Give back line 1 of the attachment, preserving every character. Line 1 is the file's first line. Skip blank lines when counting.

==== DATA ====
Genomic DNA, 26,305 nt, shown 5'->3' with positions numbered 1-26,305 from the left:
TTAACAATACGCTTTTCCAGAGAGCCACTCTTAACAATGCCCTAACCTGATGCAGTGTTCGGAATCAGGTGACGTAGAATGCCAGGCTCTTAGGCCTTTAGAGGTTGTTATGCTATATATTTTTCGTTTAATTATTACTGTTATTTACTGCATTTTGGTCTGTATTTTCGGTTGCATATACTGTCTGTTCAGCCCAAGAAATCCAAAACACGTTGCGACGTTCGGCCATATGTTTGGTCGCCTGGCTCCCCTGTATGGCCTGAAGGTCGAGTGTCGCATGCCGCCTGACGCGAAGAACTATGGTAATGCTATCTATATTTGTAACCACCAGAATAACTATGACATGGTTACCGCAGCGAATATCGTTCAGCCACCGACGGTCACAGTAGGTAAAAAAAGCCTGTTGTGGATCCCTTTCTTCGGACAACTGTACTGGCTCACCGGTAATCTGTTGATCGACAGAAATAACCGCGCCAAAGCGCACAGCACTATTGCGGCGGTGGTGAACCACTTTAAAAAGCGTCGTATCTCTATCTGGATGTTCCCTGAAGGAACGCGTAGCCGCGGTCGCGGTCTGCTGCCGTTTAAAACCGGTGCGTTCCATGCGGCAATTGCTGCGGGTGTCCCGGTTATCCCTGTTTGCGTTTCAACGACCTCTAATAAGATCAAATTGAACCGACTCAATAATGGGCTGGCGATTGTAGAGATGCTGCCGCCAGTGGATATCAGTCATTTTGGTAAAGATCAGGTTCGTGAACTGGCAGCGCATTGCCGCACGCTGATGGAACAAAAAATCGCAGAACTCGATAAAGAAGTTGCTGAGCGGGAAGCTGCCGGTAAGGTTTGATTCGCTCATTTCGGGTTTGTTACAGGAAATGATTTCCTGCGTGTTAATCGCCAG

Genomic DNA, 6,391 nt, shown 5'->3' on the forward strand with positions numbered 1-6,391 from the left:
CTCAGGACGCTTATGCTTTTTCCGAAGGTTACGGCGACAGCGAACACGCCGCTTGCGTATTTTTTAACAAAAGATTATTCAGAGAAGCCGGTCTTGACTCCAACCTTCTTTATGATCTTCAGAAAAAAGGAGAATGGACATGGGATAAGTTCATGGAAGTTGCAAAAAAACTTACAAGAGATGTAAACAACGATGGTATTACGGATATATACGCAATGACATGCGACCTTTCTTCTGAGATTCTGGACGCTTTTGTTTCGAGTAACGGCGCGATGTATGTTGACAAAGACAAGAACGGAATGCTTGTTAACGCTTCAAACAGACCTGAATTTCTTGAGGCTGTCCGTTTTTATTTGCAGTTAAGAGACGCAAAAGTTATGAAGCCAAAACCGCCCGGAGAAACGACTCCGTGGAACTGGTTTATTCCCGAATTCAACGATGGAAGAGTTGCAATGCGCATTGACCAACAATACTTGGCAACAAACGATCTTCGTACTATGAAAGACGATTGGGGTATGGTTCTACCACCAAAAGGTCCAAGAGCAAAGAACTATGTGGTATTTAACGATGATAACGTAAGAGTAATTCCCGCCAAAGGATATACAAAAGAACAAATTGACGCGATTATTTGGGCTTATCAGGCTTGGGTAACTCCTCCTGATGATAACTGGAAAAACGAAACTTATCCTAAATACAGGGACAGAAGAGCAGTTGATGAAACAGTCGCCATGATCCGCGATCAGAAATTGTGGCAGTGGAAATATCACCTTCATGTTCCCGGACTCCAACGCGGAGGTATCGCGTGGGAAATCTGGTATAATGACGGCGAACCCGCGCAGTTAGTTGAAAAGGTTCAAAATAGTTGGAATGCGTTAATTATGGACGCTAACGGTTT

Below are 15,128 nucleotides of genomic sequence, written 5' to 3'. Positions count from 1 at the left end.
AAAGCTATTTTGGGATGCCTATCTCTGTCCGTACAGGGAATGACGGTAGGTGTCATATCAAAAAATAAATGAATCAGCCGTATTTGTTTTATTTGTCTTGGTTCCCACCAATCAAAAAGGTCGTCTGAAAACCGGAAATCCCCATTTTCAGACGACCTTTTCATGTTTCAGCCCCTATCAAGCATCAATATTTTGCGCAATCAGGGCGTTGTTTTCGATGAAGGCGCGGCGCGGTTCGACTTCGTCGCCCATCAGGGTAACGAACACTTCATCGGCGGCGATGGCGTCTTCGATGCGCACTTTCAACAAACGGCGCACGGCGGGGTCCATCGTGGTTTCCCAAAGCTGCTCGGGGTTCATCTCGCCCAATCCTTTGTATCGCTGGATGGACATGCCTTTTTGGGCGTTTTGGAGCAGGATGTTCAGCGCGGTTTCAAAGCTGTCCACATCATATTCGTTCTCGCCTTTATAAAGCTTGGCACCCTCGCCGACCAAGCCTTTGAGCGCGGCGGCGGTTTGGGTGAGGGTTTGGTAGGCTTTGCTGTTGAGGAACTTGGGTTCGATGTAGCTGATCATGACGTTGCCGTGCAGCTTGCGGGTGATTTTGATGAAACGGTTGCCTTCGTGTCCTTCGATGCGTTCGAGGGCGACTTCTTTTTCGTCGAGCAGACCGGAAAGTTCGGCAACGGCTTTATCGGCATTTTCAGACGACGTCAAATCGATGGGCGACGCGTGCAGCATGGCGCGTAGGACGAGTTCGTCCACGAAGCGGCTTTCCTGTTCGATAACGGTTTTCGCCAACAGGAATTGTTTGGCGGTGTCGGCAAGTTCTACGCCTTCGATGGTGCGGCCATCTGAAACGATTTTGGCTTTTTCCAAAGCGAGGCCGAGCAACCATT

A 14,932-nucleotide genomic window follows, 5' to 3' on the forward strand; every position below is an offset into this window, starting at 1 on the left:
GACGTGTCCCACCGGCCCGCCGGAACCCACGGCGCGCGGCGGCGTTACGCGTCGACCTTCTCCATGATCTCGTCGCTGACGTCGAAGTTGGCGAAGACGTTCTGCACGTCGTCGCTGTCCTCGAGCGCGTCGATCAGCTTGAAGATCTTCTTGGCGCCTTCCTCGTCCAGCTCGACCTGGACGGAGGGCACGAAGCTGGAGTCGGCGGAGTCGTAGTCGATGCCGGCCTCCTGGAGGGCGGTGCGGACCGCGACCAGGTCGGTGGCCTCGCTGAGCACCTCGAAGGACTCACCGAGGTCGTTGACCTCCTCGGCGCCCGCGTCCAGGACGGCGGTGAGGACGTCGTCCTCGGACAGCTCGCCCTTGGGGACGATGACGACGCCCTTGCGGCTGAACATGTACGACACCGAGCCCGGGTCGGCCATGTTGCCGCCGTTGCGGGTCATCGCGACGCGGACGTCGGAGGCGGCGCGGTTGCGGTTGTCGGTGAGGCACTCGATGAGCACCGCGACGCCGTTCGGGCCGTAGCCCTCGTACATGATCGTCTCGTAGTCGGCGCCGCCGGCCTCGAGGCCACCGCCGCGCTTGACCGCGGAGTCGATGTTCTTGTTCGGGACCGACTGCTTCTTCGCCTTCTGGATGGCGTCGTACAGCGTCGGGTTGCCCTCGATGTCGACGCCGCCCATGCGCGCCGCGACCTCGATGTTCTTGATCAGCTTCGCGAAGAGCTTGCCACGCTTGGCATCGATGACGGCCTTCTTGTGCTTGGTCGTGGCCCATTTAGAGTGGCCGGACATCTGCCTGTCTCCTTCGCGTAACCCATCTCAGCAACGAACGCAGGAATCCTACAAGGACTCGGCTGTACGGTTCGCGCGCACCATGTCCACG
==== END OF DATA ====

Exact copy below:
Genomic DNA, 26,305 nt, shown 5'->3' with positions numbered 1-26,305 from the left: